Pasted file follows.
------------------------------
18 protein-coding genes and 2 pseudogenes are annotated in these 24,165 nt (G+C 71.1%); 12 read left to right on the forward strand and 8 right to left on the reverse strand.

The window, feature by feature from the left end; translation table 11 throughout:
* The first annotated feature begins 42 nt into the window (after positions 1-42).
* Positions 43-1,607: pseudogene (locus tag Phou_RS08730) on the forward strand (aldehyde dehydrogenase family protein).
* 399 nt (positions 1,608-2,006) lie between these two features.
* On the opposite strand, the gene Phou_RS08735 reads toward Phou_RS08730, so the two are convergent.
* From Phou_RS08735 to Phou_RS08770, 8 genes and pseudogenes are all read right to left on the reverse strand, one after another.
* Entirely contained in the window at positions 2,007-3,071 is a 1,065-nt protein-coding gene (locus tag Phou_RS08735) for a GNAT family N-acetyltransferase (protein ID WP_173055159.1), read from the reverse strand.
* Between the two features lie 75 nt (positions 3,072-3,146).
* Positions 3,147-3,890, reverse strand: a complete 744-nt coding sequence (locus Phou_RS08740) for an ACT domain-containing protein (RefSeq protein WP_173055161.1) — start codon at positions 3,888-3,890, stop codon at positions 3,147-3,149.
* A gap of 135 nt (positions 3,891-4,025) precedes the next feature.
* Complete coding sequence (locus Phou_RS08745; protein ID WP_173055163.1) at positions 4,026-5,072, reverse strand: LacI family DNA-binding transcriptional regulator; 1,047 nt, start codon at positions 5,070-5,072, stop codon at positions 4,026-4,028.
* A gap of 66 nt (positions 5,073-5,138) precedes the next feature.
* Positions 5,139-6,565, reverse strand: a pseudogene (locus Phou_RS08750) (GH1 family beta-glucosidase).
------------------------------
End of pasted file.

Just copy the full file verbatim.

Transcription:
18 protein-coding genes and 2 pseudogenes are annotated in these 24,165 nt (G+C 71.1%); 12 read left to right on the forward strand and 8 right to left on the reverse strand.

The window, feature by feature from the left end; translation table 11 throughout:
* The first annotated feature begins 42 nt into the window (after positions 1-42).
* Positions 43-1,607: pseudogene (locus tag Phou_RS08730) on the forward strand (aldehyde dehydrogenase family protein).
* 399 nt (positions 1,608-2,006) lie between these two features.
* On the opposite strand, the gene Phou_RS08735 reads toward Phou_RS08730, so the two are convergent.
* From Phou_RS08735 to Phou_RS08770, 8 genes and pseudogenes are all read right to left on the reverse strand, one after another.
* Entirely contained in the window at positions 2,007-3,071 is a 1,065-nt protein-coding gene (locus tag Phou_RS08735) for a GNAT family N-acetyltransferase (protein ID WP_173055159.1), read from the reverse strand.
* Between the two features lie 75 nt (positions 3,072-3,146).
* Positions 3,147-3,890, reverse strand: a complete 744-nt coding sequence (locus Phou_RS08740) for an ACT domain-containing protein (RefSeq protein WP_173055161.1) — start codon at positions 3,888-3,890, stop codon at positions 3,147-3,149.
* A gap of 135 nt (positions 3,891-4,025) precedes the next feature.
* Complete coding sequence (locus Phou_RS08745; protein ID WP_173055163.1) at positions 4,026-5,072, reverse strand: LacI family DNA-binding transcriptional regulator; 1,047 nt, start codon at positions 5,070-5,072, stop codon at positions 4,026-4,028.
* A gap of 66 nt (positions 5,073-5,138) precedes the next feature.
* Positions 5,139-6,565, reverse strand: a pseudogene (locus Phou_RS08750) (GH1 family beta-glucosidase).